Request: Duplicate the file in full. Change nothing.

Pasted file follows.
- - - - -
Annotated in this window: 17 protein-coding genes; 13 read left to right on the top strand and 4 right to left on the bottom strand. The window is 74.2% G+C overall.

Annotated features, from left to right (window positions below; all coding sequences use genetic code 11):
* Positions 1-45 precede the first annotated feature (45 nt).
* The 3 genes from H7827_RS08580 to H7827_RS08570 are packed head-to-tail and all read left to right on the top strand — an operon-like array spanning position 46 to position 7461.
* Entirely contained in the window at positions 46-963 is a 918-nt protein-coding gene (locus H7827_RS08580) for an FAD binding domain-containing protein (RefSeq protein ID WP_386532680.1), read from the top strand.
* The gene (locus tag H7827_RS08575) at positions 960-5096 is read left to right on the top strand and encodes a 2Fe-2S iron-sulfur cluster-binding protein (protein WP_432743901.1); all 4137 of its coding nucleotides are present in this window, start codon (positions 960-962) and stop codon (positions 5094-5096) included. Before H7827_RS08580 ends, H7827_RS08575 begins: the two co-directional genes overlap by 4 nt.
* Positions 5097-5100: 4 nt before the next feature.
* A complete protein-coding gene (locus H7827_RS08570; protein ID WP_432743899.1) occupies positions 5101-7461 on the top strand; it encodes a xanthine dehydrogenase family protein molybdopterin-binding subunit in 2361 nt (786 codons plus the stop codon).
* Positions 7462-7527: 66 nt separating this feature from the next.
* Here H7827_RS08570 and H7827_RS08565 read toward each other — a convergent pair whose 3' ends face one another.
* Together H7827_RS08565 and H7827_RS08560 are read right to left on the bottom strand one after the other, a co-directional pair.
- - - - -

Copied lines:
Annotated in this window: 17 protein-coding genes; 13 read left to right on the top strand and 4 right to left on the bottom strand. The window is 74.2% G+C overall.

Annotated features, from left to right (window positions below; all coding sequences use genetic code 11):
* Positions 1-45 precede the first annotated feature (45 nt).
* The 3 genes from H7827_RS08580 to H7827_RS08570 are packed head-to-tail and all read left to right on the top strand — an operon-like array spanning position 46 to position 7461.
* Entirely contained in the window at positions 46-963 is a 918-nt protein-coding gene (locus H7827_RS08580) for an FAD binding domain-containing protein (RefSeq protein ID WP_386532680.1), read from the top strand.
* The gene (locus tag H7827_RS08575) at positions 960-5096 is read left to right on the top strand and encodes a 2Fe-2S iron-sulfur cluster-binding protein (protein WP_432743901.1); all 4137 of its coding nucleotides are present in this window, start codon (positions 960-962) and stop codon (positions 5094-5096) included. Before H7827_RS08580 ends, H7827_RS08575 begins: the two co-directional genes overlap by 4 nt.
* Positions 5097-5100: 4 nt before the next feature.
* A complete protein-coding gene (locus H7827_RS08570; protein ID WP_432743899.1) occupies positions 5101-7461 on the top strand; it encodes a xanthine dehydrogenase family protein molybdopterin-binding subunit in 2361 nt (786 codons plus the stop codon).
* Positions 7462-7527: 66 nt separating this feature from the next.
* Here H7827_RS08570 and H7827_RS08565 read toward each other — a convergent pair whose 3' ends face one another.
* Together H7827_RS08565 and H7827_RS08560 are read right to left on the bottom strand one after the other, a co-directional pair.